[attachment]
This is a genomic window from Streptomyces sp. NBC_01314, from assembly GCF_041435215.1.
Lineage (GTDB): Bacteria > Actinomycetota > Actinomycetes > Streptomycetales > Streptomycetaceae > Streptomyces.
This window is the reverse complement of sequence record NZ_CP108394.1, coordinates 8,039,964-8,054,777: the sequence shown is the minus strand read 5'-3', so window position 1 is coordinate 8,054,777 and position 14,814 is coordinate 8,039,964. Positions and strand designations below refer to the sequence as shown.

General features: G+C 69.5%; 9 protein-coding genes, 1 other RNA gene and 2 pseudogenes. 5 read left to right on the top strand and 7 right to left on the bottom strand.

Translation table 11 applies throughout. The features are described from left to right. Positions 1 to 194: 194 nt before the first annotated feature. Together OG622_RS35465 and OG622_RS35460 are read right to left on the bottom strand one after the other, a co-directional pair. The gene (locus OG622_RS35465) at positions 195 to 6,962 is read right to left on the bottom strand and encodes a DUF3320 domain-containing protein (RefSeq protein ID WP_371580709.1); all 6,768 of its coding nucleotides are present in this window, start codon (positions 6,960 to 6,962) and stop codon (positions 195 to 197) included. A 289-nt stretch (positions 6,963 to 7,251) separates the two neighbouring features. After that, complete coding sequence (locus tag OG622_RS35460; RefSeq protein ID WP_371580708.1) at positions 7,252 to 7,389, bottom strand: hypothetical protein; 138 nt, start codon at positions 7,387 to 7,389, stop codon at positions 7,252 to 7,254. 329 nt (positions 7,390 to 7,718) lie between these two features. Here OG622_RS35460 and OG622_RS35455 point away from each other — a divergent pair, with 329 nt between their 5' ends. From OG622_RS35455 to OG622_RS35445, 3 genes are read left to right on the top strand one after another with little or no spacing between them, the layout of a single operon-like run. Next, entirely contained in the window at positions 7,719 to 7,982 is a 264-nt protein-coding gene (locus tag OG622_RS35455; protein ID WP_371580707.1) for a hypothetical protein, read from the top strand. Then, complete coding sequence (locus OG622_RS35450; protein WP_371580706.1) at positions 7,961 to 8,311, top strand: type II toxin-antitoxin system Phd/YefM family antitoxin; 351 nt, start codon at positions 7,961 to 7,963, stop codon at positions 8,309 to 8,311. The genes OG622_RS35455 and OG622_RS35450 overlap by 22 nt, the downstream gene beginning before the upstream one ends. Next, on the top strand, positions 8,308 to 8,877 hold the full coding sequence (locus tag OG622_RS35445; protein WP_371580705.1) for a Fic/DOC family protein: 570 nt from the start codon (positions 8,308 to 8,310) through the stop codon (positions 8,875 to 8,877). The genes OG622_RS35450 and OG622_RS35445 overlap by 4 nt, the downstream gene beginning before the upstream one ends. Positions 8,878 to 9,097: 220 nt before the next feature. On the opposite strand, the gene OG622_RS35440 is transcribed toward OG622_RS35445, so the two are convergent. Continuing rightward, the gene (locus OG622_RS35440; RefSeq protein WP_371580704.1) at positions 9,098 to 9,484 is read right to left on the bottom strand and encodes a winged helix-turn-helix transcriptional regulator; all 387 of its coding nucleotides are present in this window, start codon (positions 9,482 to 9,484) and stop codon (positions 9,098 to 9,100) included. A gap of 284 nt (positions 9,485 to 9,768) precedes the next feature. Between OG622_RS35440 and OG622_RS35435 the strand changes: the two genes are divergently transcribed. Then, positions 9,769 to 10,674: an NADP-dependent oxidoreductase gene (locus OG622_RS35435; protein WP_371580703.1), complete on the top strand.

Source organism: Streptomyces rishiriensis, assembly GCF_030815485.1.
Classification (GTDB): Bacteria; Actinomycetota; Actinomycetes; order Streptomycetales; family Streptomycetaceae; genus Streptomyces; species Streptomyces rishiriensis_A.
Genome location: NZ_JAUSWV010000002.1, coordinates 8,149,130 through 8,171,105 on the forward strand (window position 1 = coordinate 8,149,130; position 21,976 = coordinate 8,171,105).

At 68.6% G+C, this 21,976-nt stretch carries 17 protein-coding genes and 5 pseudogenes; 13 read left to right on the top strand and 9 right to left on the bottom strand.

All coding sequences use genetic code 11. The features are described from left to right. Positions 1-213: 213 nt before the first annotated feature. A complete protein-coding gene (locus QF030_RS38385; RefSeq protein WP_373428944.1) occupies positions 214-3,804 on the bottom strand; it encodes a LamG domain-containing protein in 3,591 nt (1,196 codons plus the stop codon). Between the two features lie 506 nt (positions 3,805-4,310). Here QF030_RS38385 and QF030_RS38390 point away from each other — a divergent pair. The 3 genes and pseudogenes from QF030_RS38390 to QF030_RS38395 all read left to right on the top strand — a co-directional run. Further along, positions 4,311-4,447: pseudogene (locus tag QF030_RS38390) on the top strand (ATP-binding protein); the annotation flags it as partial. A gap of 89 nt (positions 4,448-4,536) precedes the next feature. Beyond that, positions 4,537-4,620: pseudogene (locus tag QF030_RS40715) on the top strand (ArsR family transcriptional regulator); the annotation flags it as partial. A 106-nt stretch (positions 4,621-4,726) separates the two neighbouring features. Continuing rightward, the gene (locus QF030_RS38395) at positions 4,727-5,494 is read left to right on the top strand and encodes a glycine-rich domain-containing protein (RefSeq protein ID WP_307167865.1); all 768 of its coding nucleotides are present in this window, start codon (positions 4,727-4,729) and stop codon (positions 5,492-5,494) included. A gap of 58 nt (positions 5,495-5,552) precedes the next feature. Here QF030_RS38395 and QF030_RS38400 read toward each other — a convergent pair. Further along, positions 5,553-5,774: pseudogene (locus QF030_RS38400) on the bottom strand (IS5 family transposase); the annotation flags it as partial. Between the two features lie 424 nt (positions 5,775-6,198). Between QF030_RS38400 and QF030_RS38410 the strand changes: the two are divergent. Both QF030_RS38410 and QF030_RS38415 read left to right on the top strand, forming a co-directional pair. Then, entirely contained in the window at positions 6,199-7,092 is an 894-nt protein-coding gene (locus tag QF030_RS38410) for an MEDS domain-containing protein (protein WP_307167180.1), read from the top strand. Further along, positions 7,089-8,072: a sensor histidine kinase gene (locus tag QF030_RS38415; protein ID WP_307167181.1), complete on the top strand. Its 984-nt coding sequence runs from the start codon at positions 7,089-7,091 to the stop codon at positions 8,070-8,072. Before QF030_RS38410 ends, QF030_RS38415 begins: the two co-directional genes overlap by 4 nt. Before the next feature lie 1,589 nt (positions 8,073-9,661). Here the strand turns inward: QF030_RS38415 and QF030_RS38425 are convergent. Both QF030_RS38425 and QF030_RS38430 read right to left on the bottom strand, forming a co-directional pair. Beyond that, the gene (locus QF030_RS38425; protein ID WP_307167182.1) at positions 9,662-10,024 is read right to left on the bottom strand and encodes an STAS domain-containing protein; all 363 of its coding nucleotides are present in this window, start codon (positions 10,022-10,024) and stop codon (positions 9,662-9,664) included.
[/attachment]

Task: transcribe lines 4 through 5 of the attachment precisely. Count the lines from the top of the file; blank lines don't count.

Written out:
General features: G+C 69.5%; 9 protein-coding genes, 1 other RNA gene and 2 pseudogenes. 5 read left to right on the top strand and 7 right to left on the bottom strand.

Translation table 11 applies throughout. The features are described from left to right. Positions 1 to 194: 194 nt before the first annotated feature. Together OG622_RS35465 and OG622_RS35460 are read right to left on the bottom strand one after the other, a co-directional pair. The gene (locus OG622_RS35465) at positions 195 to 6,962 is read right to left on the bottom strand and encodes a DUF3320 domain-containing protein (RefSeq protein ID WP_371580709.1); all 6,768 of its coding nucleotides are present in this window, start codon (positions 6,960 to 6,962) and stop codon (positions 195 to 197) included. A 289-nt stretch (positions 6,963 to 7,251) separates the two neighbouring features. After that, complete coding sequence (locus tag OG622_RS35460; RefSeq protein ID WP_371580708.1) at positions 7,252 to 7,389, bottom strand: hypothetical protein; 138 nt, start codon at positions 7,387 to 7,389, stop codon at positions 7,252 to 7,254. 329 nt (positions 7,390 to 7,718) lie between these two features. Here OG622_RS35460 and OG622_RS35455 point away from each other — a divergent pair, with 329 nt between their 5' ends. From OG622_RS35455 to OG622_RS35445, 3 genes are read left to right on the top strand one after another with little or no spacing between them, the layout of a single operon-like run. Next, entirely contained in the window at positions 7,719 to 7,982 is a 264-nt protein-coding gene (locus tag OG622_RS35455; protein ID WP_371580707.1) for a hypothetical protein, read from the top strand. Then, complete coding sequence (locus OG622_RS35450; protein WP_371580706.1) at positions 7,961 to 8,311, top strand: type II toxin-antitoxin system Phd/YefM family antitoxin; 351 nt, start codon at positions 7,961 to 7,963, stop codon at positions 8,309 to 8,311. The genes OG622_RS35455 and OG622_RS35450 overlap by 22 nt, the downstream gene beginning before the upstream one ends. Next, on the top strand, positions 8,308 to 8,877 hold the full coding sequence (locus tag OG622_RS35445; protein WP_371580705.1) for a Fic/DOC family protein: 570 nt from the start codon (positions 8,308 to 8,310) through the stop codon (positions 8,875 to 8,877). The genes OG622_RS35450 and OG622_RS35445 overlap by 4 nt, the downstream gene beginning before the upstream one ends. Positions 8,878 to 9,097: 220 nt before the next feature. On the opposite strand, the gene OG622_RS35440 is transcribed toward OG622_RS35445, so the two are convergent. Continuing rightward, the gene (locus OG622_RS35440; RefSeq protein WP_371580704.1) at positions 9,098 to 9,484 is read right to left on the bottom strand and encodes a winged helix-turn-helix transcriptional regulator; all 387 of its coding nucleotides are present in this window, start codon (positions 9,482 to 9,484) and stop codon (positions 9,098 to 9,100) included. A gap of 284 nt (positions 9,485 to 9,768) precedes the next feature. Between OG622_RS35440 and OG622_RS35435 the strand changes: the two genes are divergently transcribed. Then, positions 9,769 to 10,674: an NADP-dependent oxidoreductase gene (locus OG622_RS35435; protein WP_371580703.1), complete on the top strand.